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So when I think of file integrity I think of checksums and MD5. I realize there are tons of different hash methods and CRCs available but I prefer MD5. So I was exited when I heard LabVIEW 8.2 got MD5 for files natively (I think it was in the vi lib in 8.0 but nothing on the palette)

But since I've used the MD5 I've been disappointed it how long it takes to calculate an MD5. So I did some quick tests comparing the native MD5, to the OpenG MD5, against the command line version I've been using found at http://www.etree.org/md5com.html . For small files (less than 30kb) the native MD5 is relativly quick at around 50ms for one file. This is good if you are checking the integrity of a config file, but I'd rather use it as a general purpose file utility, checking the integrity of a directory of files.

Any file above 30kb and the command line version process it faster. I performed an MD5 on four 5Mb text files, and using the native MD5 it took 2,786ms, while the command line took 125ms. The OpenG wasn't a good comparison since it processed the whole file at once taking, over 30 seconds.

So I wrote an "improved" MD5 calculation VI. I think you'll be horrified when you look at the source, it just uses the command line version but it works, and alot faster than either OpenG or native. I also saved it in 7.1.

EDIT: I seem to have a problem uploading (says I didn't select a file) so I hosted it on my site for now.

http://brian-hoover.com/Code/LabVIEW/MyMD5File.zip

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I own the one that ships with LabVIEW. If y'all figure out a way to implement it with 100% G code (i.e. no command line calls) that's faster than the current shipping code, I'd certainly be open to changing it in LV 2010. This topic came up a few years back on LAVA, and at the time, mine was quite a bit faster than the OpenG one.

-D

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I didn't expect my code would be put in the next rev. of LabVIEW for several reasons. That wasn't my intent. I just wanted to have a way of calculating the fastest MD5 possible for a directory of files. I ran it on 500MB of random files in the My Documents folder and it took 3 seconds using my version (with command line embedded) and it took 75 seconds using the native code. But I realize the limitations of using a command line. Unable to handle crashes, needs Windows, need access to a temp folder, unsure how it works with new versions of Windows, among other problems.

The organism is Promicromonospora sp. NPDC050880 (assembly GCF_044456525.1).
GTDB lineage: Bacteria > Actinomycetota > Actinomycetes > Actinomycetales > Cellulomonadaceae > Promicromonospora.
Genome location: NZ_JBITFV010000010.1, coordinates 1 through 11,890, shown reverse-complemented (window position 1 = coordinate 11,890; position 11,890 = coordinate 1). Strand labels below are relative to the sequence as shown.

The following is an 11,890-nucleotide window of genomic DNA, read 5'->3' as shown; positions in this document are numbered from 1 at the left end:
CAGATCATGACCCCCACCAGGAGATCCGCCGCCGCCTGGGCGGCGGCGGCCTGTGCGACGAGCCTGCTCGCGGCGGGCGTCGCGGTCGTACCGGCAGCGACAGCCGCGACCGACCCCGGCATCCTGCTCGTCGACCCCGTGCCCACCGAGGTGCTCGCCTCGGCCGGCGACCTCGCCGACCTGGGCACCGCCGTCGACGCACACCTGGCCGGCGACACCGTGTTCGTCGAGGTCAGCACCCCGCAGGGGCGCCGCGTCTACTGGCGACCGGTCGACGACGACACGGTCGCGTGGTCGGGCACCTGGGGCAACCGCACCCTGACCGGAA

I don't know how to optimize the MD5 algorithm, but what sort of things are off limits for potential additions to LabVIEW? Like if I found a .dll that calculated the checksum quickly could I write a VI which just uses that .dll? I assume there are legal reasons why NI could not include random code from the internet in a commerical product.

@Ton

I saw that code in SourceForge a little while ago but it's missing two VIs

MD5 Unrecoverable U8 padding.vi

MD5 FGHI functions.vi

I'd be glad to do some testing to see how each stacks up.

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Thanks Tom, I got the all the needed VIs and ran again. OpenG still seems to be the slowest. I've played around with the chunk size and haven't been able to improve it much. I did one 2Mb file with a 10KB chunk and it took 2.8 seconds. The command line version took .01 seconds and the native took .2 seconds. For now I'm sticking with my command line version.

BTW I reported the fact that we can't upload files.

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QUOTE (Darren @ Jun 10 2009, 04:11 PM)

I experimented with the shipping implementation, and found that the following will help the performance:

Disable debugging in "MD5 Checksum File" and the sub-vi "MD5Checksum Core".

Inside "MD5Checksum Core", the inner-most loop contains a section of code that performs Swap Words and Swap Bytes on the current array Element. Move these two functions to the outermost loop and place them immediately after the typecast of the string to an array of U32.

I reduced the MD5 calculation on version 8.6.1f1 LabVIEW.exe from 2.79 seconds to 2.12 seconds.

QUOTE (hooovahh @ Jun 10 2009, 02:57 PM)